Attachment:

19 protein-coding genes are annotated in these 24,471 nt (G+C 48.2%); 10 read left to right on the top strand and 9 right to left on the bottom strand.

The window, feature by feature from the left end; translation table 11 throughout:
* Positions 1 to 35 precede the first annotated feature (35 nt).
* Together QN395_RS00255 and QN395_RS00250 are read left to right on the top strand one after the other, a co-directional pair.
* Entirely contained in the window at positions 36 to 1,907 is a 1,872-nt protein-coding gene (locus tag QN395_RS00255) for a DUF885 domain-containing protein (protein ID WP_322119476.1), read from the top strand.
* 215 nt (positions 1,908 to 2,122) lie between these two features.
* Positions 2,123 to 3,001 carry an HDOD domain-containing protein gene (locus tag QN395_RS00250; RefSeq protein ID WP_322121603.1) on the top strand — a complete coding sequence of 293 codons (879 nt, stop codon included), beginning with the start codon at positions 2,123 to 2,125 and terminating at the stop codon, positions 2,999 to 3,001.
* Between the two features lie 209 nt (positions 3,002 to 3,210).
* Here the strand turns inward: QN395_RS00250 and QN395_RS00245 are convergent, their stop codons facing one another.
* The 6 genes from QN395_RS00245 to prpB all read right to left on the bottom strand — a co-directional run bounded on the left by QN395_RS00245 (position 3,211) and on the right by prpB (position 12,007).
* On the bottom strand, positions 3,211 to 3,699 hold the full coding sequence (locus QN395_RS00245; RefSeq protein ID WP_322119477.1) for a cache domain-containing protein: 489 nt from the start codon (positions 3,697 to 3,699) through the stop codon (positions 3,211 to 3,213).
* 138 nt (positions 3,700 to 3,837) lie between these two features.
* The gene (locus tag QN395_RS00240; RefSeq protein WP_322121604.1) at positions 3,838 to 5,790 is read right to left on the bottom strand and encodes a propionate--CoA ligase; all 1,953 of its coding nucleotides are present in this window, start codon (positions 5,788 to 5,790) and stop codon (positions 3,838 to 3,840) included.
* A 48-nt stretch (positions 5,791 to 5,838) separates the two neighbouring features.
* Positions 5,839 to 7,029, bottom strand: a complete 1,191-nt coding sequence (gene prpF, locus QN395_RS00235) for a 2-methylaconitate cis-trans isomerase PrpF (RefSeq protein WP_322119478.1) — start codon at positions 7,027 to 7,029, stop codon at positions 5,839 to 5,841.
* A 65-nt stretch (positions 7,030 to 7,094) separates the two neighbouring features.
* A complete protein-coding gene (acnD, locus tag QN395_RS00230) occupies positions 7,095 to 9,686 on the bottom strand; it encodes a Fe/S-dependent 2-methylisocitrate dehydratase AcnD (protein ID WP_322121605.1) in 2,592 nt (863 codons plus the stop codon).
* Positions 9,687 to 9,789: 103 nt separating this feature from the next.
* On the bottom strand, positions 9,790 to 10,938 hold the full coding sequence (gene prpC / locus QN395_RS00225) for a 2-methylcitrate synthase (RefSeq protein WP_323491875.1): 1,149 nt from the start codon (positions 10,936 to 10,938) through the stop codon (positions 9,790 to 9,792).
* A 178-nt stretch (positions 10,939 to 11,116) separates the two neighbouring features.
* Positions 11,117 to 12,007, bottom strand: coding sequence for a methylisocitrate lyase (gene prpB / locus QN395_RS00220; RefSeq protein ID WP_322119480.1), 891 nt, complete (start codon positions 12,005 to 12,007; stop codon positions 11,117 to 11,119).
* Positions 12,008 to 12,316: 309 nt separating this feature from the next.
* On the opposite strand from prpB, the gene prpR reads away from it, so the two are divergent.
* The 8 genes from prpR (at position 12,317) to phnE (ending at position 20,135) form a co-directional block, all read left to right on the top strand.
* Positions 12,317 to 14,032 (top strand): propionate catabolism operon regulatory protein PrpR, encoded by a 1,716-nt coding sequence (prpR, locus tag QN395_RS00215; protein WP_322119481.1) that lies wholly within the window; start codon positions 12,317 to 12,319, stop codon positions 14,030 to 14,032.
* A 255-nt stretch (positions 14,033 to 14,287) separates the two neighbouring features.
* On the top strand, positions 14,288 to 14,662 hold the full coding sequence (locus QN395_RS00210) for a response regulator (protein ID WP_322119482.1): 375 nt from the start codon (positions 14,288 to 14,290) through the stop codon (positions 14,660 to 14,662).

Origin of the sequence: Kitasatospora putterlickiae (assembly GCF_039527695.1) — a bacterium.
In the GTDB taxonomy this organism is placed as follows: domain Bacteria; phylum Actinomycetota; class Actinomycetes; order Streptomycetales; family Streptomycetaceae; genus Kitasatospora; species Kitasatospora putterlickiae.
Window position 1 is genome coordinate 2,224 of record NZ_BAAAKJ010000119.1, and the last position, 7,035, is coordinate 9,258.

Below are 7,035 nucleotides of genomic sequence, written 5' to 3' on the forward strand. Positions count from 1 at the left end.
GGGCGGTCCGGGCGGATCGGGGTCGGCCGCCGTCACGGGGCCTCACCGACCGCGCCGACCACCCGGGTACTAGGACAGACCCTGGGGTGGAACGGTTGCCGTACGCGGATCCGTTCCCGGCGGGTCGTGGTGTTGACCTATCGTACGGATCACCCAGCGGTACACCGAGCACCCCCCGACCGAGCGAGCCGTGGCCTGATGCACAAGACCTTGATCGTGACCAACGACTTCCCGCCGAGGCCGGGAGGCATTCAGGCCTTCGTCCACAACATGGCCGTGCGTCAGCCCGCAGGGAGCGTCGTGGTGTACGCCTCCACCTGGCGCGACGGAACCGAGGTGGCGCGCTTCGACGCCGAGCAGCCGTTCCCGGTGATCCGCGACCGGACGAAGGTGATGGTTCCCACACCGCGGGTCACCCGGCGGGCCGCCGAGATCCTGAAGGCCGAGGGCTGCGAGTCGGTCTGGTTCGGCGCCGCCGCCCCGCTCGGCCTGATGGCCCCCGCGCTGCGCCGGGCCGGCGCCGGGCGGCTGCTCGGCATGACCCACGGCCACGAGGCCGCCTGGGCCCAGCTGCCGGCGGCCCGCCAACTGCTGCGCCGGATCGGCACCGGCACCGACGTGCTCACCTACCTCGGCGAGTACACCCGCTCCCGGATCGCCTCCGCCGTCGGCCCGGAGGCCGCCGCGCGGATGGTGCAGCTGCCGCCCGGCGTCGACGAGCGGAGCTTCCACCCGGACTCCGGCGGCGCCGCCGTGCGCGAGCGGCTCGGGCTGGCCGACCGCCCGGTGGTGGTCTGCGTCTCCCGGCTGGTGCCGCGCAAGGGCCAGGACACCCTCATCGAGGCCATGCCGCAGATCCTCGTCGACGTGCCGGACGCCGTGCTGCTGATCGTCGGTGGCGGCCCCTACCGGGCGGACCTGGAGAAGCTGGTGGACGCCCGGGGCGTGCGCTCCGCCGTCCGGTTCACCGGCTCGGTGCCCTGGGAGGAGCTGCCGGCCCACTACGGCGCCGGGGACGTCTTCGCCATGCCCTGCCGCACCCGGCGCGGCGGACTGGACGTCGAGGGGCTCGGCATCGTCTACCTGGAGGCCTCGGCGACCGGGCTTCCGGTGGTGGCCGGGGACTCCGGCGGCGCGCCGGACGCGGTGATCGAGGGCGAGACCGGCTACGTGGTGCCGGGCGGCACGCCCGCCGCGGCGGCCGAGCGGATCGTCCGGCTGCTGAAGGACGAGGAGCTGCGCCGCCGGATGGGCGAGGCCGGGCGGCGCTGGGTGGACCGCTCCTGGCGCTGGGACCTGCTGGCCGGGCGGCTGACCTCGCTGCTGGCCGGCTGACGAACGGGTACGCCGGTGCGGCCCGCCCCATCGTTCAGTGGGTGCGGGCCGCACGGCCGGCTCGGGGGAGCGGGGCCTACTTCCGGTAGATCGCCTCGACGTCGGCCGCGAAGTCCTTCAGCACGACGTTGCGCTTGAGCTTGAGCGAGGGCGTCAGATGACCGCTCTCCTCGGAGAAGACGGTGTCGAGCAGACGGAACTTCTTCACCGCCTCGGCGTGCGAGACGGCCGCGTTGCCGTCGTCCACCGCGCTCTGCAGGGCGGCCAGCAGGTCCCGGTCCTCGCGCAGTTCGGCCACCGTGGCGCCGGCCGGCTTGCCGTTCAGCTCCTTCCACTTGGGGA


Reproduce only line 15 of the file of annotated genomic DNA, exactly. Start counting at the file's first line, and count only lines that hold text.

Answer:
* Positions 5,839 to 7,029, bottom strand: a complete 1,191-nt coding sequence (gene prpF, locus QN395_RS00235) for a 2-methylaconitate cis-trans isomerase PrpF (RefSeq protein WP_322119478.1) — start codon at positions 7,027 to 7,029, stop codon at positions 5,839 to 5,841.